A Reveal is a contradiction, and it’s this contradiction that gives the Holy Shit legs. The contradiction lies in the Reveal’s deceptive simplicity. It’s the construction of a very simple idea from previously incoherent complexity. This is how it slips so easily into the mind of the consumer. It’s a single word or image that completely sums up that which was until only recently described by a book, an application, or an entire college degree. The amount of unspoken information contained in a good Reveal is staggering, and that is why, when we see it, we say, “Holy Shit.”

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Medium 9781741795240

A Special Kind of Fool

Simon Winchester Lonely Planet ePub

Bill Fink is a freelance writer based in San Francisco. He is a regular contributor to the San Francisco Chronicle and a variety of regional and international publications. More of his true tales of stupidity can be seen at www.geocities.com/billfink2004. He is currently working on a book about his year of basketball-themed misadventures in the Philippines entitled Dunked in Manila.

According to a Japanese saying, there are two kinds of fools: those who have never climbed Mt Fuji, and those who have climbed it more than once.

I didn’t want to be either kind of fool, so I decided to climb the mountain once, and to do it right.

As a college exchange student in Japan, I had been studying the language for six months. So I was able to translate – a little – when I saw a Japanese TV segment showing jolly people climbing gentle, well-marked paths up the mountain: ‘Something-something-something Mt Fuji something-something walking something-something this spring.’

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Medium 9781741795240

The Garden Kitchen

Simon Winchester Lonely Planet ePub

As a young woman, San Francisco native and resident Holly Erickson ate her way across Europe, sampling the likes of reindeer stroganoff and poached whale – and much delicious food as well. She then studied literature at the University of California, Berkeley, and cooking at the California Culinary Academy. The owner of Mrs Dalloway’s Catering service, she is also writing Lights! Camera! Cuisine!, a cookbook based on cinematic food scenes, and The Devil Sends Cooks, a book about private chefs and their clients, from which ‘The Garden Kitchen’ is excerpted.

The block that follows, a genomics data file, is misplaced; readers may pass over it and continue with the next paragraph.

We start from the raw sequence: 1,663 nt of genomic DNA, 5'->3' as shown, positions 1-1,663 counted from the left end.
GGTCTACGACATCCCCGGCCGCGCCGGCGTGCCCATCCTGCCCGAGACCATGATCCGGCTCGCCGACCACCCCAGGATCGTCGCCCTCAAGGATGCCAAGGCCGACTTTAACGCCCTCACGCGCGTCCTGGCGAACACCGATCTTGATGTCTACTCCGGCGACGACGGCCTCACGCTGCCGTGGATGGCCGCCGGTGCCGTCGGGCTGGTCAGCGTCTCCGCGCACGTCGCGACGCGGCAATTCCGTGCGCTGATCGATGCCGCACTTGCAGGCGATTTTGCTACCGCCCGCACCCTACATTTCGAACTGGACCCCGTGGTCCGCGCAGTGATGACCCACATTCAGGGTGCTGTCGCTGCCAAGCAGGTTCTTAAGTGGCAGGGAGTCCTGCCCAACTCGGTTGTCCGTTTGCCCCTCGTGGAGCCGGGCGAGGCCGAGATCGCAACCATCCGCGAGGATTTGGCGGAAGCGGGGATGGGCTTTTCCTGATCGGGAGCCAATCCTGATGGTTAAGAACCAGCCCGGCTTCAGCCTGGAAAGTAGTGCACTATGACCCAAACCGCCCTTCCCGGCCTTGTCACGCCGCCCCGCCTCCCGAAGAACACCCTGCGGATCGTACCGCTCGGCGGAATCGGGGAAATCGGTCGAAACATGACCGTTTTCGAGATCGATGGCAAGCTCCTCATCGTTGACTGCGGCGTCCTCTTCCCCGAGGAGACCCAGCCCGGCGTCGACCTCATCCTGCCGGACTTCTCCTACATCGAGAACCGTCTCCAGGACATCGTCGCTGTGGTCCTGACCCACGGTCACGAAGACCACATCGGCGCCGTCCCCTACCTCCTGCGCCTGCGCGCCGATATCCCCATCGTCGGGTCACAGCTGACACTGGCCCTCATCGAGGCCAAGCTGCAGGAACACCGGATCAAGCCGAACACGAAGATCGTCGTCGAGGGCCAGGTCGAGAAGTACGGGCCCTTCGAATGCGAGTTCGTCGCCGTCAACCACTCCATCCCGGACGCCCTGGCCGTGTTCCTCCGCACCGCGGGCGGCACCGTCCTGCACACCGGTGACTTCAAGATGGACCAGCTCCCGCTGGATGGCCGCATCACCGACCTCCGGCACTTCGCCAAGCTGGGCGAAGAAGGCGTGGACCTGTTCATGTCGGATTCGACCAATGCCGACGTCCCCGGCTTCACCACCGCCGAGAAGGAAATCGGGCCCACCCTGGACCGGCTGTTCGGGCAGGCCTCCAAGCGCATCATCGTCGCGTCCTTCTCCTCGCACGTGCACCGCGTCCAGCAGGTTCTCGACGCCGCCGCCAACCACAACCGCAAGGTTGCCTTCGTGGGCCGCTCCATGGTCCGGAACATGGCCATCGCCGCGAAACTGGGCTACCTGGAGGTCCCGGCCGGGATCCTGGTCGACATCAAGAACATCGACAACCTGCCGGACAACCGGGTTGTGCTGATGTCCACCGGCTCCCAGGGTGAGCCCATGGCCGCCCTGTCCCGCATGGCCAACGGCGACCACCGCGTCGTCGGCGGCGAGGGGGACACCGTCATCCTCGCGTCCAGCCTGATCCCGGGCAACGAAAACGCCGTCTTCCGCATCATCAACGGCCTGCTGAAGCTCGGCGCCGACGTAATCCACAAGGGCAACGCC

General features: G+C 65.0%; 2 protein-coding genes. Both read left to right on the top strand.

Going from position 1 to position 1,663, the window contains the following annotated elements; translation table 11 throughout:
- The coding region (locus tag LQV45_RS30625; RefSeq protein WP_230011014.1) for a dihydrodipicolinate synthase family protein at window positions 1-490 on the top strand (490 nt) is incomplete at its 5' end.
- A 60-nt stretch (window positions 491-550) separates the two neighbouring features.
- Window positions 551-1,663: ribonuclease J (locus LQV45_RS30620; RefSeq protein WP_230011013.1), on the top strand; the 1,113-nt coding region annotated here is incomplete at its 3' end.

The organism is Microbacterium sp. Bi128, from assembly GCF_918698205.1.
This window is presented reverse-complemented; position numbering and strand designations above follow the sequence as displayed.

Friends of my family had bought a rambling old house in South London. They were an affable young British couple, who thought that their three-storey renovator’s delight was too big to waste on two and so had taken in lodgers. After I graduated from college, but before I’d been to culinary school, they hired me to cook. I would be given one of the vacant rooms and in return would cook for the lodgers and the food-loving couple themselves.

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4. The Sanity Check

Michael Lopp O'Reilly Media ePub

The amount of infrastructure sitting between you and your next gig is impressive.

Ironically, this infrastructure was purchased and configured to get you as close to this job as quickly as possible, but it doesn’t. Corporate job sites are usually outsourced affairs, because HR departments traditionally have neither the budgets nor the expertise to build the system they’d actually use. They shouldn’t; it’s not the core competency.

With half-baked solutions manned by contract recruiters, it’s almost a miracle when your phone rings or an email shows up with a recruiter wanting to set up a phone screen. Someone, somewhere in the organization has successfully mapped you to an open position. This is a really big deal because, in my experience, the chance that you’ll get this job has improved logarithmically. It’s not 50/50, but it’s vastly better than when you were a random resumé sitting on a desk.

There’s a sense of relief when you have an actual conversation with a human being, and as soon as you hang up the phone with the recruiter, you’re going to call your best friend and say, “Hey, I got a interview with The Company!”

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Slouching toward Zion

Robert Flynn University of North Texas Press PDF

Slouching toward Zion j

I

Thurston Morton was the kind of Baptist who when he said

“thirty-ought-six,” he expected everyone to understand what he meant. Elaine was raised in the Church of Christ and when she said Acts 2:38, she expected everyone to understand what she meant.

However, when Elaine reached puberty she became a Baptist because the Baptist Church had something every night.

Giving Elaine an excuse to go out every night. Best of all, her